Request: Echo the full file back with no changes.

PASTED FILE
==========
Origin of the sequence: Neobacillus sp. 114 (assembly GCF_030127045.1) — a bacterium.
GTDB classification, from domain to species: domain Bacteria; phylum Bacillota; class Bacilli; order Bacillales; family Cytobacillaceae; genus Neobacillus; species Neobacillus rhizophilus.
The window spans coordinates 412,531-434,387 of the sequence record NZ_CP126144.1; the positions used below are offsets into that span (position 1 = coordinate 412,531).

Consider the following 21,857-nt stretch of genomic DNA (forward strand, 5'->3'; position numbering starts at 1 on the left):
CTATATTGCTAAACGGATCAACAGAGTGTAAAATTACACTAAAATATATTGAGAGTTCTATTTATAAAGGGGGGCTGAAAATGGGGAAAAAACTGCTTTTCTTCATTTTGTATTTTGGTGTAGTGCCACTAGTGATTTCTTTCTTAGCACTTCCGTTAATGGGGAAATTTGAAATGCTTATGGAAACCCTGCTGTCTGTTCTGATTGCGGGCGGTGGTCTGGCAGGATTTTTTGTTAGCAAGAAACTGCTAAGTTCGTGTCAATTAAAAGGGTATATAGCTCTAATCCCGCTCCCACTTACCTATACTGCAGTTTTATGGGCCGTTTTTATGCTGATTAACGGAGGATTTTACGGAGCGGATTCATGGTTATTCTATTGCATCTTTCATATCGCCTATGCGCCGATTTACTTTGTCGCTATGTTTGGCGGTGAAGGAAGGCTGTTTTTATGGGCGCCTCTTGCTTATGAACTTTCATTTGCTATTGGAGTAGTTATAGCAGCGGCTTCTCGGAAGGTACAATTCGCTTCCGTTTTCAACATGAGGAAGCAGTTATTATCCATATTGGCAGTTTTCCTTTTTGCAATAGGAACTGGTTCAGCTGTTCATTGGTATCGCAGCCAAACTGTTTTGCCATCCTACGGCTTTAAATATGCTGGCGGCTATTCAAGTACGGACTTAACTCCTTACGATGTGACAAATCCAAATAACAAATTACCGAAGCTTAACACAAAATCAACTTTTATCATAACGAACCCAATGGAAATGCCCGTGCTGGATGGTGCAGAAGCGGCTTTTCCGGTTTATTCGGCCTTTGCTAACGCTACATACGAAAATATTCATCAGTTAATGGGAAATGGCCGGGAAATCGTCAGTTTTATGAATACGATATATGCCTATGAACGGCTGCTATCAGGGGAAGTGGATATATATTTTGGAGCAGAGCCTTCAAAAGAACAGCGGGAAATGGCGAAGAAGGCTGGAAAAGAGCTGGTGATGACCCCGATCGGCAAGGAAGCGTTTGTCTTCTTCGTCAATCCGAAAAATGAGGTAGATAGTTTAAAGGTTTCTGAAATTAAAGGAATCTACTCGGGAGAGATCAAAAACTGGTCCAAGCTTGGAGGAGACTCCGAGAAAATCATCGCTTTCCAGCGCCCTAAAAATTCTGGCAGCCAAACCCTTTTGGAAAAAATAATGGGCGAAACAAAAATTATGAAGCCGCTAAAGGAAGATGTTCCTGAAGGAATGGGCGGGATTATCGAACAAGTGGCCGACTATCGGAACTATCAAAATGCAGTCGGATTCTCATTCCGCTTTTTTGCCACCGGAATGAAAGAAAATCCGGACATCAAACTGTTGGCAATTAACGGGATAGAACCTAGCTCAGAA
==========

Origin of the sequence: Neobacillus sp. 114 (assembly GCF_030127045.1) — a bacterium.
GTDB classification, from domain to species: domain Bacteria; phylum Bacillota; class Bacilli; order Bacillales; family Cytobacillaceae; genus Neobacillus; species Neobacillus rhizophilus.
The window spans coordinates 412,531-434,387 of the sequence record NZ_CP126144.1; the positions used below are offsets into that span (position 1 = coordinate 412,531).

Consider the following 21,857-nt stretch of genomic DNA (forward strand, 5'->3'; position numbering starts at 1 on the left):
CTATATTGCTAAACGGATCAACAGAGTGTAAAATTACACTAAAATATATTGAGAGTTCTATTTATAAAGGGGGGCTGAAAATGGGGAAAAAACTGCTTTTCTTCATTTTGTATTTTGGTGTAGTGCCACTAGTGATTTCTTTCTTAGCACTTCCGTTAATGGGGAAATTTGAAATGCTTATGGAAACCCTGCTGTCTGTTCTGATTGCGGGCGGTGGTCTGGCAGGATTTTTTGTTAGCAAGAAACTGCTAAGTTCGTGTCAATTAAAAGGGTATATAGCTCTAATCCCGCTCCCACTTACCTATACTGCAGTTTTATGGGCCGTTTTTATGCTGATTAACGGAGGATTTTACGGAGCGGATTCATGGTTATTCTATTGCATCTTTCATATCGCCTATGCGCCGATTTACTTTGTCGCTATGTTTGGCGGTGAAGGAAGGCTGTTTTTATGGGCGCCTCTTGCTTATGAACTTTCATTTGCTATTGGAGTAGTTATAGCAGCGGCTTCTCGGAAGGTACAATTCGCTTCCGTTTTCAACATGAGGAAGCAGTTATTATCCATATTGGCAGTTTTCCTTTTTGCAATAGGAACTGGTTCAGCTGTTCATTGGTATCGCAGCCAAACTGTTTTGCCATCCTACGGCTTTAAATATGCTGGCGGCTATTCAAGTACGGACTTAACTCCTTACGATGTGACAAATCCAAATAACAAATTACCGAAGCTTAACACAAAATCAACTTTTATCATAACGAACCCAATGGAAATGCCCGTGCTGGATGGTGCAGAAGCGGCTTTTCCGGTTTATTCGGCCTTTGCTAACGCTACATACGAAAATATTCATCAGTTAATGGGAAATGGCCGGGAAATCGTCAGTTTTATGAATACGATATATGCCTATGAACGGCTGCTATCAGGGGAAGTGGATATATATTTTGGAGCAGAGCCTTCAAAAGAACAGCGGGAAATGGCGAAGAAGGCTGGAAAAGAGCTGGTGATGACCCCGATCGGCAAGGAAGCGTTTGTCTTCTTCGTCAATCCGAAAAATGAGGTAGATAGTTTAAAGGTTTCTGAAATTAAAGGAATCTACTCGGGAGAGATCAAAAACTGGTCCAAGCTTGGAGGAGACTCCGAGAAAATCATCGCTTTCCAGCGCCCTAAAAATTCTGGCAGCCAAACCCTTTTGGAAAAAATAATGGGCGAAACAAAAATTATGAAGCCGCTAAAGGAAGATGTTCCTGAAGGAATGGGCGGGATTATCGAACAAGTGGCCGACTATCGGAACTATCAAAATGCAGTCGGATTCTCATTCCGCTTTTTTGCCACCGGAATGAAAGAAAATCCGGACATCAAACTGTTGGCAATTAACGGGATAGAACCTAGCTCAGAA